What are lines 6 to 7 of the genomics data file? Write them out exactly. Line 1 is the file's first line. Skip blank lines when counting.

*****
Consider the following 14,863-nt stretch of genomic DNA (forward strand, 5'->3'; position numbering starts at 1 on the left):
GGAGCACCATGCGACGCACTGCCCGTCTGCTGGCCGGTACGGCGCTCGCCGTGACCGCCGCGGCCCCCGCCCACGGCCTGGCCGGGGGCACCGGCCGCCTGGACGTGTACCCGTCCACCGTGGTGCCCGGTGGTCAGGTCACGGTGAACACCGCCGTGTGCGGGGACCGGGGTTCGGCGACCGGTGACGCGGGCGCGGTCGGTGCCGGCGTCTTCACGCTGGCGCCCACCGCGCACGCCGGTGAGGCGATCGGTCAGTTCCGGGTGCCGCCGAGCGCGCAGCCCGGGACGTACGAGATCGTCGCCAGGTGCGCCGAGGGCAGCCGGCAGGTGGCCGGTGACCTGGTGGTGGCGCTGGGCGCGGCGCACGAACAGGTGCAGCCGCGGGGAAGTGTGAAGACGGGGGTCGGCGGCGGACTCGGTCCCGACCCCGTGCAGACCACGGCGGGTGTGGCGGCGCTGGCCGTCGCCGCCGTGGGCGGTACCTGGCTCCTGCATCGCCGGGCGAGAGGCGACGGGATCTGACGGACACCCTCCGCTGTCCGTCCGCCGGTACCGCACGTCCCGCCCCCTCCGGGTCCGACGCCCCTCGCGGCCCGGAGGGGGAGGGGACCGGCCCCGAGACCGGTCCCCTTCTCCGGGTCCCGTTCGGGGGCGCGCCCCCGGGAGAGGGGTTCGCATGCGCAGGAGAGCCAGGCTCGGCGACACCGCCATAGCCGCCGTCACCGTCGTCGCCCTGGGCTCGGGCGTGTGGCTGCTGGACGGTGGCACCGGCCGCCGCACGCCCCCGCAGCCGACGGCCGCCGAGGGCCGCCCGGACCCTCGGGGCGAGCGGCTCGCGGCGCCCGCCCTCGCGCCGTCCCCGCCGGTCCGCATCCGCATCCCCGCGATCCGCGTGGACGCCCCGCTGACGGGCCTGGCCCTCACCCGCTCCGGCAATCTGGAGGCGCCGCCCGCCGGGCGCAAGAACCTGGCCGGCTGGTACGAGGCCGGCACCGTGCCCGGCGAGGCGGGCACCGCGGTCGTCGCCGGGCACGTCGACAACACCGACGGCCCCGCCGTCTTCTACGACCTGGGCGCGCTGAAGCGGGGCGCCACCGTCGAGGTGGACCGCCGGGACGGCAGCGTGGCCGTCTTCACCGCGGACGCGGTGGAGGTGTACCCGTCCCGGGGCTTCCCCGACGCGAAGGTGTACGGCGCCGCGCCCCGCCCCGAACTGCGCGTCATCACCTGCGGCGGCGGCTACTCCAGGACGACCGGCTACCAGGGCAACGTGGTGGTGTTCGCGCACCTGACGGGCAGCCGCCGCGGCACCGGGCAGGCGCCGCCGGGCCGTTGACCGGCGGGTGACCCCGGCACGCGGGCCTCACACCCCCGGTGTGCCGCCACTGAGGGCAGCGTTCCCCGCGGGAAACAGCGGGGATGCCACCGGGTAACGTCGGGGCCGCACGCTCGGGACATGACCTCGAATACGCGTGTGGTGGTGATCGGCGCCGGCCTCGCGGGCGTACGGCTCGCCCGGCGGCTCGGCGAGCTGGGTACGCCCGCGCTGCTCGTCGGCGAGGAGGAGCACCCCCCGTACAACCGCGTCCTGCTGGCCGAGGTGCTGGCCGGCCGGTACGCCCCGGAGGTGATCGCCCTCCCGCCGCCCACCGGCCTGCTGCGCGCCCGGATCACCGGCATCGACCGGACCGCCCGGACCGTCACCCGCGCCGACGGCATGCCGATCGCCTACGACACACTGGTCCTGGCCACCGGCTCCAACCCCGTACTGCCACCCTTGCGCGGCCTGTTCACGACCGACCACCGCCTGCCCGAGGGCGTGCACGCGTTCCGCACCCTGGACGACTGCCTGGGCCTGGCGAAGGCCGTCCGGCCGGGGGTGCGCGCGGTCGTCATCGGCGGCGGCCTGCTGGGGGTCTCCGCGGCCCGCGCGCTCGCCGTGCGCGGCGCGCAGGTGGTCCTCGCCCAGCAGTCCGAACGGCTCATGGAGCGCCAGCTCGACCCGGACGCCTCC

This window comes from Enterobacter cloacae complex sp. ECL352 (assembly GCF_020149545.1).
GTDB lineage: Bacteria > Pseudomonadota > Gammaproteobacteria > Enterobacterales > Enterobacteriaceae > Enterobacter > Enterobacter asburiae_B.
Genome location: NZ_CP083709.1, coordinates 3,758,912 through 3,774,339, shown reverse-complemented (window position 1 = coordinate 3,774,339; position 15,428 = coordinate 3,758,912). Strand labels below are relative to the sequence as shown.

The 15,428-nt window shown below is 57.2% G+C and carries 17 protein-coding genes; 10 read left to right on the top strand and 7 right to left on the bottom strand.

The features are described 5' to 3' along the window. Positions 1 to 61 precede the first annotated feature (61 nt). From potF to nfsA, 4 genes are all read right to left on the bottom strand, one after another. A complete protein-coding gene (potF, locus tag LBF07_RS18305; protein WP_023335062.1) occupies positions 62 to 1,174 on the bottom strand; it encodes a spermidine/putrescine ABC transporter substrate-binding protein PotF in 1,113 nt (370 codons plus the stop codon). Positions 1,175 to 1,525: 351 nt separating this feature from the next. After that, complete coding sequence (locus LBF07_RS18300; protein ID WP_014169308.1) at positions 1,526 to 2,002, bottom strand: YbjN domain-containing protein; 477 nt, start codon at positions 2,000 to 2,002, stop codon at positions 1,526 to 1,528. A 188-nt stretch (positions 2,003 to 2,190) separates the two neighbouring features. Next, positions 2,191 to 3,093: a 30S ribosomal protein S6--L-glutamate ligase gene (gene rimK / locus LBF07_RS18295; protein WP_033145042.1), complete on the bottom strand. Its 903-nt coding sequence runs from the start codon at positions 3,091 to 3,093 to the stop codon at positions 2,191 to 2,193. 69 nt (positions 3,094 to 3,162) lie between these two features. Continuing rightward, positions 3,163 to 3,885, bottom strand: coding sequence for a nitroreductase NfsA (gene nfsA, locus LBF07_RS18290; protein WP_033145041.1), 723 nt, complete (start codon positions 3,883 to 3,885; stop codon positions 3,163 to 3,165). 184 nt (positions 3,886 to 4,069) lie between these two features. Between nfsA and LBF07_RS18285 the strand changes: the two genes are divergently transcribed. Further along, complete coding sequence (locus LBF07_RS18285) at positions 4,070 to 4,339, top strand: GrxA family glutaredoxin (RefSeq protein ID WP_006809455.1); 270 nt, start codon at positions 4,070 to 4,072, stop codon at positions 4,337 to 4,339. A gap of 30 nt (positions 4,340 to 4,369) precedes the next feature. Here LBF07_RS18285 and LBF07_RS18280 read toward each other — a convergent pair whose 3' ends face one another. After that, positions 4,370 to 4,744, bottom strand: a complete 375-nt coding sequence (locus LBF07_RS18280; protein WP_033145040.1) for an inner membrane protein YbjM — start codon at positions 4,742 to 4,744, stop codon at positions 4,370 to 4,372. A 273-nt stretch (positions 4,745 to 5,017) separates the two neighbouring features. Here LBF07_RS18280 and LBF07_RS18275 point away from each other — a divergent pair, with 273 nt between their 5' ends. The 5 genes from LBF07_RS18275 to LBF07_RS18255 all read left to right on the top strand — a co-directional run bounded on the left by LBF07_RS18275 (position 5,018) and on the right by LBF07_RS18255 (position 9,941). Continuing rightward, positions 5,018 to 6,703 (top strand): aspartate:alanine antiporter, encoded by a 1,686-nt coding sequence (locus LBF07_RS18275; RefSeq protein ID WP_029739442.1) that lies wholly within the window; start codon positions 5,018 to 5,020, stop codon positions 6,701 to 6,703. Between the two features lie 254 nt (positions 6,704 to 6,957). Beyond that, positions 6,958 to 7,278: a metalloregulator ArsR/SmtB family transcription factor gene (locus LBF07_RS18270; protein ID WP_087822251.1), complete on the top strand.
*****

The 15,428-nt window shown below is 57.2% G+C and carries 17 protein-coding genes; 10 read left to right on the top strand and 7 right to left on the bottom strand.

The features are described 5' to 3' along the window. Positions 1 to 61 precede the first annotated feature (61 nt). From potF to nfsA, 4 genes are all read right to left on the bottom strand, one after another. A complete protein-coding gene (potF, locus tag LBF07_RS18305; protein WP_023335062.1) occupies positions 62 to 1,174 on the bottom strand; it encodes a spermidine/putrescine ABC transporter substrate-binding protein PotF in 1,113 nt (370 codons plus the stop codon). Positions 1,175 to 1,525: 351 nt separating this feature from the next. After that, complete coding sequence (locus LBF07_RS18300; protein ID WP_014169308.1) at positions 1,526 to 2,002, bottom strand: YbjN domain-containing protein; 477 nt, start codon at positions 2,000 to 2,002, stop codon at positions 1,526 to 1,528. A 188-nt stretch (positions 2,003 to 2,190) separates the two neighbouring features. Next, positions 2,191 to 3,093: a 30S ribosomal protein S6--L-glutamate ligase gene (gene rimK / locus LBF07_RS18295; protein WP_033145042.1), complete on the bottom strand. Its 903-nt coding sequence runs from the start codon at positions 3,091 to 3,093 to the stop codon at positions 2,191 to 2,193. 69 nt (positions 3,094 to 3,162) lie between these two features. Continuing rightward, positions 3,163 to 3,885, bottom strand: coding sequence for a nitroreductase NfsA (gene nfsA, locus LBF07_RS18290; protein WP_033145041.1), 723 nt, complete (start codon positions 3,883 to 3,885; stop codon positions 3,163 to 3,165). 184 nt (positions 3,886 to 4,069) lie between these two features. Between nfsA and LBF07_RS18285 the strand changes: the two genes are divergently transcribed. Further along, complete coding sequence (locus LBF07_RS18285) at positions 4,070 to 4,339, top strand: GrxA family glutaredoxin (RefSeq protein ID WP_006809455.1); 270 nt, start codon at positions 4,070 to 4,072, stop codon at positions 4,337 to 4,339. A gap of 30 nt (positions 4,340 to 4,369) precedes the next feature. Here LBF07_RS18285 and LBF07_RS18280 read toward each other — a convergent pair whose 3' ends face one another. After that, positions 4,370 to 4,744, bottom strand: a complete 375-nt coding sequence (locus LBF07_RS18280; protein WP_033145040.1) for an inner membrane protein YbjM — start codon at positions 4,742 to 4,744, stop codon at positions 4,370 to 4,372. A 273-nt stretch (positions 4,745 to 5,017) separates the two neighbouring features. Here LBF07_RS18280 and LBF07_RS18275 point away from each other — a divergent pair, with 273 nt between their 5' ends. The 5 genes from LBF07_RS18275 to LBF07_RS18255 all read left to right on the top strand — a co-directional run bounded on the left by LBF07_RS18275 (position 5,018) and on the right by LBF07_RS18255 (position 9,941). Continuing rightward, positions 5,018 to 6,703 (top strand): aspartate:alanine antiporter, encoded by a 1,686-nt coding sequence (locus LBF07_RS18275; RefSeq protein ID WP_029739442.1) that lies wholly within the window; start codon positions 5,018 to 5,020, stop codon positions 6,701 to 6,703. Between the two features lie 254 nt (positions 6,704 to 6,957). Beyond that, positions 6,958 to 7,278: a metalloregulator ArsR/SmtB family transcription factor gene (locus LBF07_RS18270; protein ID WP_087822251.1), complete on the top strand.